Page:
I haven’t weighed in on the tenure conversations all over the academic blogs because I don’t have it. But I can see how decreased professorial mobility coupled with near-lifetime job security* can be beneficial to both the students and the university at large. Even if you asked our adjuncts to do service, they’d have no local knowledge of the university and wouldn’t be around for more than a couple years.

And elsewhere, people like Dean Dad are asking what accreditation has to do with percentage of adjuncts --- how, exactly, is the adjunct situation a question of educational quality for the students?

I was thinking about quality of education the other day when the adjunct dropped an assignment off the syllabus, and then described the other assignment, with a newly-pushed-back due date, as being a five paragraph compare-contrast essay.

A motherfucking five paragraph essay! All they have to do is compare and contrast two excerpts on a blindingly obvious topic when the articles have already been extensively outlined and summarized in lecture?

The students sound excited. Sweet! Easiest A Ever! Let’s go drinking!

Students don’t want rigor or quality even if they know that’s what they should want. It takes not only time and effort and experience as a teacher to push them to what they really can achieve rather than what they want to get away with ---- not only these qualities but also a certain sense of security, a willingness to be tough, to be respected rather than loved. And that’s not going to happen if next quarter’s employment rests on getting great evaluations and next year’s rests on getting out another article and 50 more applications out this month.

Now I can see why I get so much resistance from students when I push them to do better or hold them to high standards. It’s a reversal of holding the line ---- all across the university, instructors at various levels are putting in as little effort as possible or are completely swamped or don’t care or are begging for high evaluations. The instructors who have no investment in the university undermine the efforts of those who do.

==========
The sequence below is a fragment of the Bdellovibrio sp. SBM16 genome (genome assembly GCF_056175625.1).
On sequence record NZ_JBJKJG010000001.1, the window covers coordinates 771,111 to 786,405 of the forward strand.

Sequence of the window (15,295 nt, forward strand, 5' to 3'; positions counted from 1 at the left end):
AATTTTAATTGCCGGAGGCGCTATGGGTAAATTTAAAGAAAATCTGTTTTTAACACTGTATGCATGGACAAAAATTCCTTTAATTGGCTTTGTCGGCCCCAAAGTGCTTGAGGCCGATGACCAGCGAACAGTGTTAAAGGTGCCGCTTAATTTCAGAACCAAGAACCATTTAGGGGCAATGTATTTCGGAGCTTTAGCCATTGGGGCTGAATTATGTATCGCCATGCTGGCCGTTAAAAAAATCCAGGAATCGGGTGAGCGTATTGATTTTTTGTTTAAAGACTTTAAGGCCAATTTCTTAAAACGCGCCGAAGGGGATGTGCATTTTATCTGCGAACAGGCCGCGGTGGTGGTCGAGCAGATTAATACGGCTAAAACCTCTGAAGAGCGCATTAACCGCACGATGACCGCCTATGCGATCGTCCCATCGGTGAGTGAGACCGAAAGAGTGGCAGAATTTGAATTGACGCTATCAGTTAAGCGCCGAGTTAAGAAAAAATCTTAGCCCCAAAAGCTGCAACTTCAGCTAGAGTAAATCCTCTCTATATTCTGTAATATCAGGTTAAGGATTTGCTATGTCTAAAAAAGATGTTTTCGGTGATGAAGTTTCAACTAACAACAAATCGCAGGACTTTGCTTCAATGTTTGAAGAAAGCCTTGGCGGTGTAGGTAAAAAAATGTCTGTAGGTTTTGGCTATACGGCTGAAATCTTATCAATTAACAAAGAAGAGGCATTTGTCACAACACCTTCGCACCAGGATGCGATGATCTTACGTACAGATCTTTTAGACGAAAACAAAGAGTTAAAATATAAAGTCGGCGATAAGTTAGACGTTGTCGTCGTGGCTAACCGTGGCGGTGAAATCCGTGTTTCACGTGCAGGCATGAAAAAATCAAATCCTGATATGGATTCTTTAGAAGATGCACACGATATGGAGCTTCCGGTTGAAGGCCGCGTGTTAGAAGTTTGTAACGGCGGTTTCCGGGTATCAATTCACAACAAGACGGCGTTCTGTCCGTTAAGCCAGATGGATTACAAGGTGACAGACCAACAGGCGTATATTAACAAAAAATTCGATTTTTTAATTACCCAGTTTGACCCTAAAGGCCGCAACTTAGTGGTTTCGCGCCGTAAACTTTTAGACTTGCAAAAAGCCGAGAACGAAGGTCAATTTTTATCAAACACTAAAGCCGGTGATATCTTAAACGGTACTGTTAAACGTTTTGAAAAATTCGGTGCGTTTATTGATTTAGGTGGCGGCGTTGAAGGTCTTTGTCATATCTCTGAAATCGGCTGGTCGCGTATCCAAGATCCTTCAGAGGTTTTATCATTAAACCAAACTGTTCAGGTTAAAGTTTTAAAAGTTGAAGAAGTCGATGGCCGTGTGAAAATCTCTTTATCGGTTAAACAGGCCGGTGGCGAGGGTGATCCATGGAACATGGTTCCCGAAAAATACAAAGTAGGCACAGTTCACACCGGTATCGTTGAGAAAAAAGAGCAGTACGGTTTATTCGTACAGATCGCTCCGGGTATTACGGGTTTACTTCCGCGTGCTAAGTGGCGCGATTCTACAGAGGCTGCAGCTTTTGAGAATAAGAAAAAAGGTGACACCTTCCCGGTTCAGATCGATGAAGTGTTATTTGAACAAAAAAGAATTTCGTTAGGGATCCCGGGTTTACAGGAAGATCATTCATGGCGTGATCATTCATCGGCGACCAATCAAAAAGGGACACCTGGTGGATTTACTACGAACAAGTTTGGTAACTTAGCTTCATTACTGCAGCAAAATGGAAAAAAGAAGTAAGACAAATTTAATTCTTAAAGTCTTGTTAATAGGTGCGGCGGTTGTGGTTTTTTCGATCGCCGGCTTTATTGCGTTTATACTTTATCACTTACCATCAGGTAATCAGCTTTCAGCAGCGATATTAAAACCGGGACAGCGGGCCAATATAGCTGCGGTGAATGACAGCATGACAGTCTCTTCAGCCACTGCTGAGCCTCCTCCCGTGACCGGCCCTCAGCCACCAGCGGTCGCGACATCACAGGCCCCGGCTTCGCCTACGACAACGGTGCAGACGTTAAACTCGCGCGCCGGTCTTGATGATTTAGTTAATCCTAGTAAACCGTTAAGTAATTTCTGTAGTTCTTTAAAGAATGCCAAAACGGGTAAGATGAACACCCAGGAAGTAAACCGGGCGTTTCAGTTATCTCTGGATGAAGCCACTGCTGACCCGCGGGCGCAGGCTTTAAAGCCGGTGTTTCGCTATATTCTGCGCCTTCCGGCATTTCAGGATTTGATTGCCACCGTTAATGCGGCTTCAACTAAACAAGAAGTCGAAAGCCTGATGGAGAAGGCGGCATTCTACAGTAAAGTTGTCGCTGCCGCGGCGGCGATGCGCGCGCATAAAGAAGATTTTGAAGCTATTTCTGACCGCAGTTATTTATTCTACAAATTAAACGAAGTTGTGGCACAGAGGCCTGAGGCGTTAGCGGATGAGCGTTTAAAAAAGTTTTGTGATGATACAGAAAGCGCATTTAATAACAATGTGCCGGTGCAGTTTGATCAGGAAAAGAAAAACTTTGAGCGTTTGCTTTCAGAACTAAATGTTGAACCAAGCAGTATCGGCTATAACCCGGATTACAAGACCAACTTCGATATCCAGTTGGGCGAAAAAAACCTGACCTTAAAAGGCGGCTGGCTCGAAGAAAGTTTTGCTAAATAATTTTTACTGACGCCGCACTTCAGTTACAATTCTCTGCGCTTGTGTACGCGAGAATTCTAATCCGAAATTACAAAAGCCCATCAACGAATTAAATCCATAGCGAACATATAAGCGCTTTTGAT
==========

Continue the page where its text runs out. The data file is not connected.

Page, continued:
And what? What do you want me to do? You know what they call the TA who makes up for this situation by putting in extra time and effort to actually teach the students something about writing and critical thinking and writes lots of insightful, constructive comments on drafts and essays?


* You know that any university can get rid of any professor if they want to badly enough (even if there's a union, even if there's tenure). They just have to prove just cause and go through a huge and excruciating administrative process. And that’s the way it should be ---- it takes a major breach of conduct, like fraud or illegal activity, to convince a university that they want to go through the dismissal process. The easier the process, the more often --- and more lightly --- it will be used.


Acumensch said...

Dang why is she getting cogged like that? She's necessary AND important!

Stampy said...

Great comment, and I know exactly what you mean about the problem of feeling personally responsible. Obviously - and as your post highlighted - these situations are the result of institutional problems, rather than individual inclinations. But, it is very difficult to be part of the process - hard to stand by, because these students deserve better; but impossible to pick up the slack in any small way without feeling like (and probably being) a sucker. How are you resolving these issues?

kermitthefrog said...

Sing it, sister!

Your point about the job search has come up in discussions at my institution about the quality of undergrad education. It's really useful for grad students and adjuncts to be able to say, hey, we may, in the abstract, but fantastic teachers and really know our shit, but here are institutional reasons X, Y, and Z why our classes may nonetheless not be as good as permanent faculty's.